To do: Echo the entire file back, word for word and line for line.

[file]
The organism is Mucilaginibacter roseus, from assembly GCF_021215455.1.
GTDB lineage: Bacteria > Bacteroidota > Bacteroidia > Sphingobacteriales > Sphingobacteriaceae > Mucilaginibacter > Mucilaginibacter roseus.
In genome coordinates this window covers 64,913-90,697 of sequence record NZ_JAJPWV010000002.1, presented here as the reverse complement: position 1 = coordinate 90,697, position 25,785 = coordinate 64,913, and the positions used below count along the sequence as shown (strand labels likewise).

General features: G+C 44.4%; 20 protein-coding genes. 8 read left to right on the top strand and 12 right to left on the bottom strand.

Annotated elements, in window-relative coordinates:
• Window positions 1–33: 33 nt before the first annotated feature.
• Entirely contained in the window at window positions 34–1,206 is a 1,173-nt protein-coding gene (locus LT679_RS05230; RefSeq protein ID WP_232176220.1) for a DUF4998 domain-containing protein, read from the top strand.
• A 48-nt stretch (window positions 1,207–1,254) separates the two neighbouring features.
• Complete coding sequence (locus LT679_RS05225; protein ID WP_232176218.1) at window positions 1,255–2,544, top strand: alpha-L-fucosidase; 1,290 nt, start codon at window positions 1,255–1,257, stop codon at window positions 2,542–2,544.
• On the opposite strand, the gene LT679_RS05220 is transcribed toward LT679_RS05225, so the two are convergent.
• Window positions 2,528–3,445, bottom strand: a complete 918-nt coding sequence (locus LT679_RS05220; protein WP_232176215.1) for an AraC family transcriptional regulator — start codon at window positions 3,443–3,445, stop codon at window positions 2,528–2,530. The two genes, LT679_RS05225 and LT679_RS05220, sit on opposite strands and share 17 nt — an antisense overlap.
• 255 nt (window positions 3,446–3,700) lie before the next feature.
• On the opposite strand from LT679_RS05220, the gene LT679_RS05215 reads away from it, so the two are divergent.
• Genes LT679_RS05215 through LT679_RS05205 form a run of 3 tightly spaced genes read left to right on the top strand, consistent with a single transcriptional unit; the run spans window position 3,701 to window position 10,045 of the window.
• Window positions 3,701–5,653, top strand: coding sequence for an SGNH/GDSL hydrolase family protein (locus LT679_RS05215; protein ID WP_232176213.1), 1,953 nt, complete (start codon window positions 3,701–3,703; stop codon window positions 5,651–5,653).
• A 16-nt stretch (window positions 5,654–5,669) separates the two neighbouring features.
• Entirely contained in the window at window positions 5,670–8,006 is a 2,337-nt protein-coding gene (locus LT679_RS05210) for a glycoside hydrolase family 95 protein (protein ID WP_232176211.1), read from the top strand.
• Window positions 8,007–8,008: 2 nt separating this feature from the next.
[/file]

The organism is Mucilaginibacter roseus, from assembly GCF_021215455.1.
GTDB lineage: Bacteria > Bacteroidota > Bacteroidia > Sphingobacteriales > Sphingobacteriaceae > Mucilaginibacter > Mucilaginibacter roseus.
In genome coordinates this window covers 64,913-90,697 of sequence record NZ_JAJPWV010000002.1, presented here as the reverse complement: position 1 = coordinate 90,697, position 25,785 = coordinate 64,913, and the positions used below count along the sequence as shown (strand labels likewise).

General features: G+C 44.4%; 20 protein-coding genes. 8 read left to right on the top strand and 12 right to left on the bottom strand.

Annotated elements, in window-relative coordinates:
• Window positions 1–33: 33 nt before the first annotated feature.
• Entirely contained in the window at window positions 34–1,206 is a 1,173-nt protein-coding gene (locus LT679_RS05230; RefSeq protein ID WP_232176220.1) for a DUF4998 domain-containing protein, read from the top strand.
• A 48-nt stretch (window positions 1,207–1,254) separates the two neighbouring features.
• Complete coding sequence (locus LT679_RS05225; protein ID WP_232176218.1) at window positions 1,255–2,544, top strand: alpha-L-fucosidase; 1,290 nt, start codon at window positions 1,255–1,257, stop codon at window positions 2,542–2,544.
• On the opposite strand, the gene LT679_RS05220 is transcribed toward LT679_RS05225, so the two are convergent.
• Window positions 2,528–3,445, bottom strand: a complete 918-nt coding sequence (locus LT679_RS05220; protein WP_232176215.1) for an AraC family transcriptional regulator — start codon at window positions 3,443–3,445, stop codon at window positions 2,528–2,530. The two genes, LT679_RS05225 and LT679_RS05220, sit on opposite strands and share 17 nt — an antisense overlap.
• 255 nt (window positions 3,446–3,700) lie before the next feature.
• On the opposite strand from LT679_RS05220, the gene LT679_RS05215 reads away from it, so the two are divergent.
• Genes LT679_RS05215 through LT679_RS05205 form a run of 3 tightly spaced genes read left to right on the top strand, consistent with a single transcriptional unit; the run spans window position 3,701 to window position 10,045 of the window.
• Window positions 3,701–5,653, top strand: coding sequence for an SGNH/GDSL hydrolase family protein (locus LT679_RS05215; protein ID WP_232176213.1), 1,953 nt, complete (start codon window positions 3,701–3,703; stop codon window positions 5,651–5,653).
• A 16-nt stretch (window positions 5,654–5,669) separates the two neighbouring features.
• Entirely contained in the window at window positions 5,670–8,006 is a 2,337-nt protein-coding gene (locus LT679_RS05210) for a glycoside hydrolase family 95 protein (protein ID WP_232176211.1), read from the top strand.
• Window positions 8,007–8,008: 2 nt separating this feature from the next.